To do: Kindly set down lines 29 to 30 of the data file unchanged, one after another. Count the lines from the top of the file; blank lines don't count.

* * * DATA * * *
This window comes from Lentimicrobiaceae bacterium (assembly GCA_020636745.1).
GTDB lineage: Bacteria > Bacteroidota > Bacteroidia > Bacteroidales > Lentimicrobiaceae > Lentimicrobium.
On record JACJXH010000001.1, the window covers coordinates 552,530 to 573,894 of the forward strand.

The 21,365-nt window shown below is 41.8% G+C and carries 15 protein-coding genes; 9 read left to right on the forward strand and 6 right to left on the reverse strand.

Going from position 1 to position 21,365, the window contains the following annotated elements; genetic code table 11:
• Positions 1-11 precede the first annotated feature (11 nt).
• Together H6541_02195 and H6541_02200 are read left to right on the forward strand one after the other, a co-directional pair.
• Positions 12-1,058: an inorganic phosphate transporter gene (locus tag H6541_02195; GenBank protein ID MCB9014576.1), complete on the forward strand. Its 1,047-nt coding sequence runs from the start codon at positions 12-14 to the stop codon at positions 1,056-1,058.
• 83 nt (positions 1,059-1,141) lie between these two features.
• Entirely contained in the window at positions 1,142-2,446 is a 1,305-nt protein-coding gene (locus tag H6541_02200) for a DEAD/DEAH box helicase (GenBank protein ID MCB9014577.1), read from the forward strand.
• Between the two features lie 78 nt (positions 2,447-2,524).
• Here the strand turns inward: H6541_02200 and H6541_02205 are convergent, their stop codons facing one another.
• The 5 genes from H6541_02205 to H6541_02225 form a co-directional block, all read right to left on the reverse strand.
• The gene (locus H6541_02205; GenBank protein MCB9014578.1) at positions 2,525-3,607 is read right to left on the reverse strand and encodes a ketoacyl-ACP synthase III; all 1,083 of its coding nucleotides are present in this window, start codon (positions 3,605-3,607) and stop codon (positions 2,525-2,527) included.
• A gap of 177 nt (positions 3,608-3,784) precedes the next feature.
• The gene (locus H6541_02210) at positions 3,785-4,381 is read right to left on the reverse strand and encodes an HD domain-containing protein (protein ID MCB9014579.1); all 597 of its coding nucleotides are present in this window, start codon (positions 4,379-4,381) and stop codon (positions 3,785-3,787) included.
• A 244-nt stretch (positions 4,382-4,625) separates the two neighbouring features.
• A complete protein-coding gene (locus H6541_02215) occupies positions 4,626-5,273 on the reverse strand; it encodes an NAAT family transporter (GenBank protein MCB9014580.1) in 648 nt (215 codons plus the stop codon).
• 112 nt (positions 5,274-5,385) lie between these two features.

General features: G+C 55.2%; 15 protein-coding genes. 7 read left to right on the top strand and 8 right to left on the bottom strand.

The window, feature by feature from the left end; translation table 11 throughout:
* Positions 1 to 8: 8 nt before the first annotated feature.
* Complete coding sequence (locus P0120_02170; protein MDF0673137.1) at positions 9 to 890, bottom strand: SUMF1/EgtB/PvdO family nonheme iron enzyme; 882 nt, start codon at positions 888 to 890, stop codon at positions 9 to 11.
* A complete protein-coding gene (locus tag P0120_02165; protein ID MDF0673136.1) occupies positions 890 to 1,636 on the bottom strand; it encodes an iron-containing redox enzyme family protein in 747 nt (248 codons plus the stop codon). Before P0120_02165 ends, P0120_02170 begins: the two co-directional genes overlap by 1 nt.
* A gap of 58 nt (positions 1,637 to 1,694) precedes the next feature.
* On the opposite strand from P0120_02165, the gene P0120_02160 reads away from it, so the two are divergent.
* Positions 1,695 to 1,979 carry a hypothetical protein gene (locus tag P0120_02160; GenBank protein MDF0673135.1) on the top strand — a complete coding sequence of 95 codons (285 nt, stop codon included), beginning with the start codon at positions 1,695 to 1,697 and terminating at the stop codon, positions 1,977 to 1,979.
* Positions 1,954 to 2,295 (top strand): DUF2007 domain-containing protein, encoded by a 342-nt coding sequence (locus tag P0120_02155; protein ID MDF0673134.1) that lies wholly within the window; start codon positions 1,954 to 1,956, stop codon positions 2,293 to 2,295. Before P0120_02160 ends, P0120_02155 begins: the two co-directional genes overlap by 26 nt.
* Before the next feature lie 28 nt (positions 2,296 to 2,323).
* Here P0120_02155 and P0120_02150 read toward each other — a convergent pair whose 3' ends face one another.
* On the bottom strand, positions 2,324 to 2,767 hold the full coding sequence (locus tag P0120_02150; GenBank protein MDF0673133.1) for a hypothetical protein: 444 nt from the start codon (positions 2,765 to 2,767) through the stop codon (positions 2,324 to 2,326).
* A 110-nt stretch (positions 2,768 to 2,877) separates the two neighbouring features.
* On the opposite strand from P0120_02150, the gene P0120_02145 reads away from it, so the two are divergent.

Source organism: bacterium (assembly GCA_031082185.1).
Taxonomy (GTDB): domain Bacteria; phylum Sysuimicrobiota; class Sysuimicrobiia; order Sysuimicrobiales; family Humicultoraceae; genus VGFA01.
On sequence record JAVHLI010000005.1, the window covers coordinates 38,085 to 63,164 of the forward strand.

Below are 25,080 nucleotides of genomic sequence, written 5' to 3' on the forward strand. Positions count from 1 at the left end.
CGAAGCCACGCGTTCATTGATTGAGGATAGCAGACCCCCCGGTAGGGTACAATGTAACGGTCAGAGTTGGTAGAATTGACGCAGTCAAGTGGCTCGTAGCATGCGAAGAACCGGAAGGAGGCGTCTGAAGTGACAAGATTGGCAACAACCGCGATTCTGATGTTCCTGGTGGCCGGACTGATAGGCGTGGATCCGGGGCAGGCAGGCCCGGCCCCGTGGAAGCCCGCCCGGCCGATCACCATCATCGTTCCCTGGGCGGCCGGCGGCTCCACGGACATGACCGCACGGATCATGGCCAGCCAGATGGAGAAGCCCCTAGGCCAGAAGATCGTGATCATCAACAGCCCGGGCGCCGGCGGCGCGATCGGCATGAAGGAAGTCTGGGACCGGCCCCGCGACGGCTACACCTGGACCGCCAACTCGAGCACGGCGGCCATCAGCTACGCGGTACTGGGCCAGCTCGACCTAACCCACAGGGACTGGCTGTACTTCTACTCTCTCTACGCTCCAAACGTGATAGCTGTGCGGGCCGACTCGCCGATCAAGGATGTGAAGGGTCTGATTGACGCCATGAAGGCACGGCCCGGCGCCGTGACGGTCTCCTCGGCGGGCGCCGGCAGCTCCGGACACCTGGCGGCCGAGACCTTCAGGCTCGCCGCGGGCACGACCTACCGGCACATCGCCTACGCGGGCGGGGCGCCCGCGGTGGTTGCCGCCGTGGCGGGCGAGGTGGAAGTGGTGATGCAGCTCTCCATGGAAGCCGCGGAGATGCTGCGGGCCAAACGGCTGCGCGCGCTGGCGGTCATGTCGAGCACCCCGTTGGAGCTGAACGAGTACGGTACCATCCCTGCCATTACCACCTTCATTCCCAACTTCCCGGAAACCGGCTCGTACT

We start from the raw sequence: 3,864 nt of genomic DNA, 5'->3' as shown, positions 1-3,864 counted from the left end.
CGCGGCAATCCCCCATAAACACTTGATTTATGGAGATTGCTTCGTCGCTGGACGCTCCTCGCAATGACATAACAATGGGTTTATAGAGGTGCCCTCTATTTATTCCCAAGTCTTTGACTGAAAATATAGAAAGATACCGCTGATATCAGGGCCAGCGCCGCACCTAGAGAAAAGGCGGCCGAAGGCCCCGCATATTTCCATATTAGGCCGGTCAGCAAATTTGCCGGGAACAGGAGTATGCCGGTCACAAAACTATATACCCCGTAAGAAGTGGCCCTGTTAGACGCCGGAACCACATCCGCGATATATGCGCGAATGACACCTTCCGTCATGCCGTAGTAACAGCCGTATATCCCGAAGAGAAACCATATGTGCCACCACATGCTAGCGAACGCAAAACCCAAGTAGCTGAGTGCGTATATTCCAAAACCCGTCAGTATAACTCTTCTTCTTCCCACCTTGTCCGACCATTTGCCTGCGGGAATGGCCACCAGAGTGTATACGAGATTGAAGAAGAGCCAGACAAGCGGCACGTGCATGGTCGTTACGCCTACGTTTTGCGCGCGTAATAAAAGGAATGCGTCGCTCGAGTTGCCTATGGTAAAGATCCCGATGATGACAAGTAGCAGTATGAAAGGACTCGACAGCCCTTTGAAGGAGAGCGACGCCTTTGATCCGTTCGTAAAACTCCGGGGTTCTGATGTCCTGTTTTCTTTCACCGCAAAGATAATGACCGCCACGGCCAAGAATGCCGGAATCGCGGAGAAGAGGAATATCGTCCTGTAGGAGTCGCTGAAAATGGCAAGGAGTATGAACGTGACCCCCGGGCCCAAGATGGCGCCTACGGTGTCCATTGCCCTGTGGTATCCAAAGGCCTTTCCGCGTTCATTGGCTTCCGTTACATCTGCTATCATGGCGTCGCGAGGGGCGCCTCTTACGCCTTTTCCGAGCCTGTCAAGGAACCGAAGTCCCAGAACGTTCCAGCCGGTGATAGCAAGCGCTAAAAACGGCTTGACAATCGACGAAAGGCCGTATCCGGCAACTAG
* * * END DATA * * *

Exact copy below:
* Before the next feature lie 28 nt (positions 2,296 to 2,323).
* Here P0120_02155 and P0120_02150 read toward each other — a convergent pair whose 3' ends face one another.